Questions of Truth : Fifty-one Responses to Questions About God, Science and Belief Paperback
How did the universe begin? Can God's existence be proven? Do humans matter more than animals? For many years people have sent the scientist-turned-priest John Polkinghorne these and other questions about science and belief.
In question-and-answer format, Polkinghorne and his collaborator Nicholas Beale offer their highly informed opinions about some of the most frequently asked of these questions.
Readers can follow their own paths through the book, selecting questions that interest them and looking at the additional material if they choose.
This unique book will help Christians clarify their beliefs regarding difficult issues and better face challenges--from within and from others--to their faith.
- Format: Paperback
- Pages: 250 pages, black & white illustrations
- Publisher: Westminster/John Knox Press,U.S.
- Publication Date: 19/01/2009
- Category: Nature & existence of God
- ISBN: 9780664233518
Showing 1 - 1 of 1 reviews.
Review by RussWhite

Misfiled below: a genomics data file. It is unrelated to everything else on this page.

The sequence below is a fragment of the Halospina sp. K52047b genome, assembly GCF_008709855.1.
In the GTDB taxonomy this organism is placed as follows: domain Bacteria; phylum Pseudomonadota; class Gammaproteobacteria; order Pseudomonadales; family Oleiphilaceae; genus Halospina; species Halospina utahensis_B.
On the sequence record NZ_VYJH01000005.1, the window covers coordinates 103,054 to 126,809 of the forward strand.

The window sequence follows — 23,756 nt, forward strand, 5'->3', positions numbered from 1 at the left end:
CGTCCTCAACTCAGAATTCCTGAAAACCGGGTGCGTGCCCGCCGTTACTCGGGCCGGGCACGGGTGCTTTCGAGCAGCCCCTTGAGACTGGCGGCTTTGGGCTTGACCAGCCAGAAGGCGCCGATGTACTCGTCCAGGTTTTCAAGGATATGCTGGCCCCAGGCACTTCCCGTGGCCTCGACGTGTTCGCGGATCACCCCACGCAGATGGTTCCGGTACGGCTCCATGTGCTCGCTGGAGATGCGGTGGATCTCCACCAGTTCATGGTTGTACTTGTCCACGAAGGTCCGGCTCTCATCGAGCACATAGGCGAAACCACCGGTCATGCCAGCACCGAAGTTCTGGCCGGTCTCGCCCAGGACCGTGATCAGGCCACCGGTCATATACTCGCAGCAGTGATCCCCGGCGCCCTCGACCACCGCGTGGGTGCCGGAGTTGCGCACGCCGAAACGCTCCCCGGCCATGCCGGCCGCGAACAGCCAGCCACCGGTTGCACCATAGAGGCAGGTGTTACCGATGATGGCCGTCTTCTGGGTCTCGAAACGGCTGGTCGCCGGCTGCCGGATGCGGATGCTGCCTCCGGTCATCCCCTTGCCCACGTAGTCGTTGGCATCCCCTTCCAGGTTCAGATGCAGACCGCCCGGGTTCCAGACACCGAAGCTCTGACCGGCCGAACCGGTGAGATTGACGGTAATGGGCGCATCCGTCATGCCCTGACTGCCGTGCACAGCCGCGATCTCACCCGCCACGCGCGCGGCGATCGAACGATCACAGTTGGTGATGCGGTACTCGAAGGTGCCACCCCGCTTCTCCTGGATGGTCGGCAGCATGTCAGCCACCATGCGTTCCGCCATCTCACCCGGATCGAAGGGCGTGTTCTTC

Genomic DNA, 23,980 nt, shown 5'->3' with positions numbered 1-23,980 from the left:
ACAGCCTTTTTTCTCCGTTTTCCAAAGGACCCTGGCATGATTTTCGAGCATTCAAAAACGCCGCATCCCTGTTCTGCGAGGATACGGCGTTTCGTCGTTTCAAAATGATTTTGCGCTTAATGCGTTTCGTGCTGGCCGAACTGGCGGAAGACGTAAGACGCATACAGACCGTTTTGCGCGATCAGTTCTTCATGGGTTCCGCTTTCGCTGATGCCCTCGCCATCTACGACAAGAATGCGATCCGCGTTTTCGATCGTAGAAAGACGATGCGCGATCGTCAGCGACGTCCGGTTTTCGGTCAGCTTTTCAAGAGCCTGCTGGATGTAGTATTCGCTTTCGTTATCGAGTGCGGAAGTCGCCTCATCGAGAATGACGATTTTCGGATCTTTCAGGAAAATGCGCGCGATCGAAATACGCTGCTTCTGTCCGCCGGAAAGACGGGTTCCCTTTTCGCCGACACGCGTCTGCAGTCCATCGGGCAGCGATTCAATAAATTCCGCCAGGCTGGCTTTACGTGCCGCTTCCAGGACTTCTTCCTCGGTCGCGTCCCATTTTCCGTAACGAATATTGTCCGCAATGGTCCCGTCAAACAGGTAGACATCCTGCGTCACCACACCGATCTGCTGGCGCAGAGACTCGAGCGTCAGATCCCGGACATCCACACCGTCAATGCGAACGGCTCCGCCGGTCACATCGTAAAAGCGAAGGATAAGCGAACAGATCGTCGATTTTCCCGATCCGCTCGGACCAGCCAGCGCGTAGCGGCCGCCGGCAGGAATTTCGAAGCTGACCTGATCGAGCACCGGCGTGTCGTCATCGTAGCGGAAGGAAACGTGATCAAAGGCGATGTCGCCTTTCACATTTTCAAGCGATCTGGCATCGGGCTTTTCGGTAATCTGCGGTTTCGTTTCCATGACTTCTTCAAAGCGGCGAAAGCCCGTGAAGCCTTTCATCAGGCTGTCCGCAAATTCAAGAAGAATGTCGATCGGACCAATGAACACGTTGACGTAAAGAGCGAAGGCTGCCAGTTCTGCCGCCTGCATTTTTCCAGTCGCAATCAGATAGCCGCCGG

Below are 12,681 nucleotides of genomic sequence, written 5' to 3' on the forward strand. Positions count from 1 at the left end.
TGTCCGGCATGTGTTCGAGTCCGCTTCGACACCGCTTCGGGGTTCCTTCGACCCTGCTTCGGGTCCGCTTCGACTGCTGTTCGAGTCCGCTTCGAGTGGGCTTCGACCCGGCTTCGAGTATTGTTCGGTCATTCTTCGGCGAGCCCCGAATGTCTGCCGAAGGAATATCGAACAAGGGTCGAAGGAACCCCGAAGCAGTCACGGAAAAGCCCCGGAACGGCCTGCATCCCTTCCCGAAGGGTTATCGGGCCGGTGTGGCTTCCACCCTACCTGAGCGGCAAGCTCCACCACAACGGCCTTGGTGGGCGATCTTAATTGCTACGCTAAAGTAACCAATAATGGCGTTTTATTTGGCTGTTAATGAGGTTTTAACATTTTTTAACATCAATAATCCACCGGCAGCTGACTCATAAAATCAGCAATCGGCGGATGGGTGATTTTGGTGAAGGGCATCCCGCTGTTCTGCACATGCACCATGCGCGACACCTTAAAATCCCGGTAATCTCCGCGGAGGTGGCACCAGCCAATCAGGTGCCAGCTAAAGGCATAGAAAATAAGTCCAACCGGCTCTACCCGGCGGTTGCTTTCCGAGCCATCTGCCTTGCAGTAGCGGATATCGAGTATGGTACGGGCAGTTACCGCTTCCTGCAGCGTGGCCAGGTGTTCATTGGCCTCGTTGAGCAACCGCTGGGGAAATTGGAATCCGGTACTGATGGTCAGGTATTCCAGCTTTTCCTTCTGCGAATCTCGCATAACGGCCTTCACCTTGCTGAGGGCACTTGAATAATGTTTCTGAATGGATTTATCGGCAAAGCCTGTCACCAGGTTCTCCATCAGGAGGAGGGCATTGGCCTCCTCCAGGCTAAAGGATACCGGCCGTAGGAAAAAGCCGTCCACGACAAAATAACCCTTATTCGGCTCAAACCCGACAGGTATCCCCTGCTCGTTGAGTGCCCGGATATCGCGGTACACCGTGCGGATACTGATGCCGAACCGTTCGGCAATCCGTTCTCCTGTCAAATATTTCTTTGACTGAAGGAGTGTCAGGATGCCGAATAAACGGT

Questions comes from the questions asked of two working physicists, and their answers to those questions. the goal is to present a set of Christians beliefs that can work with science (or rather Science), rather than a set of Christian beliefs that are, apparently, contrary to current scientific thinking. The entire underlying thesis of this work is questionable; science changes it's mind about every 20 years, but God hasn't changed his mind, ever.To understand the model the authors take it's best to let them speak for themselves."The Bible is not a book but a library, with various types of writing in it. There is much history, but there are also symbolic stories that convey truths so deep that only a story form could express them. (That is the true meaning of that much-abused and misunderstood word myth, very different from that of a simple fairy story.) In interpreting the Bible it is important to work out what kind of writing one is reading. For example, Genesis 1 is not a literal account of a hectic six days of divine activity, given to save us the trouble of using science to discover the remarkable history of the universe. Instead, it is a piece of theological writing that uses a symbolic story to convey the theological truth that nothing exists except through the creative will of God (“and God said, let there be...”)." -Page 7Here, God is a god of the gaps. That which can be explained by science we should leave to science. That which cannot be, well, that's a fine place for religion to do it's stuff. The questions are divided into several sections, including the concept and existence of God, the Universe, Evolution, evil, human beings, and finally religion.The most useful part of this book comes after the last chapter and conclusion. Specifically, the appendix on the arrangement of the Universe in a way that allows for life is explained in detail to a level that almost anyone can grasp. It's worth buying this book for this single appendix, even if you don't read the remainder of the book itself.